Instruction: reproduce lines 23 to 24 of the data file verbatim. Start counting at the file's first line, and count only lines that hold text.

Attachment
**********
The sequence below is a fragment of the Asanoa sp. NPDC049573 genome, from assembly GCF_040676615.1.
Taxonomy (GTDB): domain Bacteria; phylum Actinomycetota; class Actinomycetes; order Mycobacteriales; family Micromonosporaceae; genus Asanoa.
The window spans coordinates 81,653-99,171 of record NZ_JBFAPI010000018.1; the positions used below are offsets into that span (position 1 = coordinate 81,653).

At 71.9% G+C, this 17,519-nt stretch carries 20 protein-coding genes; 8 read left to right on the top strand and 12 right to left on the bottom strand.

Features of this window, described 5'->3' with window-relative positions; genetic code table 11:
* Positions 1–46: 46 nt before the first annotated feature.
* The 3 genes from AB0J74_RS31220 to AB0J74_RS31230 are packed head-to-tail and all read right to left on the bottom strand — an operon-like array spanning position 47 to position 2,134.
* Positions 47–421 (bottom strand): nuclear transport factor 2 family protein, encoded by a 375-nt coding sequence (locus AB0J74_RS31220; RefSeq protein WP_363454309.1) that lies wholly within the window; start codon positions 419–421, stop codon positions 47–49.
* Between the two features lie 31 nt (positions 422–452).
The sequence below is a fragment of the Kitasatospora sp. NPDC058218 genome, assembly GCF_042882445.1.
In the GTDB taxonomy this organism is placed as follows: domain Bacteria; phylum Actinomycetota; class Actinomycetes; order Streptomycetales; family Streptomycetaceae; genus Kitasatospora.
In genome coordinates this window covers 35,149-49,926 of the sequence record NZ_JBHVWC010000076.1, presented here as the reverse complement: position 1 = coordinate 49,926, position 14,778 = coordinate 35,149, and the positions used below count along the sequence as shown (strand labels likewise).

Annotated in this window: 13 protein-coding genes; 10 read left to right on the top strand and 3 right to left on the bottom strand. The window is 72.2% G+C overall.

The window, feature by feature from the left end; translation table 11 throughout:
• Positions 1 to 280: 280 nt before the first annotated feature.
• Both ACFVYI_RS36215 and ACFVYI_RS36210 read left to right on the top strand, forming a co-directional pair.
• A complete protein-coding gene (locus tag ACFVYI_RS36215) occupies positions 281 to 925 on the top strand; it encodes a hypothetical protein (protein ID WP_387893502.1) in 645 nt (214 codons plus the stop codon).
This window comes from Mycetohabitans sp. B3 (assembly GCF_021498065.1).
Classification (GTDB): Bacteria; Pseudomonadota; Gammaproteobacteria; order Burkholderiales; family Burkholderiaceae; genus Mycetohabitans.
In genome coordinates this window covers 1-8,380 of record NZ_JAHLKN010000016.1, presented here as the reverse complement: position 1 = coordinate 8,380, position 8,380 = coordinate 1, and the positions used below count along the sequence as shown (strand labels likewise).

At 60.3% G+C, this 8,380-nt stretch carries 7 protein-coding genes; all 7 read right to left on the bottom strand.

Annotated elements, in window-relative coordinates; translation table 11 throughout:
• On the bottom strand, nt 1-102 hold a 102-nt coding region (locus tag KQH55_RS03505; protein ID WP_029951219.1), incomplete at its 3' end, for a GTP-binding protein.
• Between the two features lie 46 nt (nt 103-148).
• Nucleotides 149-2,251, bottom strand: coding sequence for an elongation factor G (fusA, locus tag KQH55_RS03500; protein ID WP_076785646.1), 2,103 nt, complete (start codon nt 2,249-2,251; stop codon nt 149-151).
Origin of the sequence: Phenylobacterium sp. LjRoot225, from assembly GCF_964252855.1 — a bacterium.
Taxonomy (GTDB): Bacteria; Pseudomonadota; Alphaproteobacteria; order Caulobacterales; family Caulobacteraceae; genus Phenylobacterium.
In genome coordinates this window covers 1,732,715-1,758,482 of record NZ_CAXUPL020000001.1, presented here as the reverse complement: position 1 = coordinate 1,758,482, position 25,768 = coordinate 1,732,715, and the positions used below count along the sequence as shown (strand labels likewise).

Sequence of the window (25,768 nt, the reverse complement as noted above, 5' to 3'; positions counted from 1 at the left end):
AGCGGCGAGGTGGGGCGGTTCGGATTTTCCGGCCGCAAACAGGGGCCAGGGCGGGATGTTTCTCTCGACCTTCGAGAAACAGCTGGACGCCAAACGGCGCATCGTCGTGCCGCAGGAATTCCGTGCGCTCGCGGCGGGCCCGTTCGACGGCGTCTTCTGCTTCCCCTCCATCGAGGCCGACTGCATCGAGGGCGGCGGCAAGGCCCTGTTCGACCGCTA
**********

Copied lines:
• On the bottom strand, nt 1-102 hold a 102-nt coding region (locus tag KQH55_RS03505; protein ID WP_029951219.1), incomplete at its 3' end, for a GTP-binding protein.
• Between the two features lie 46 nt (nt 103-148).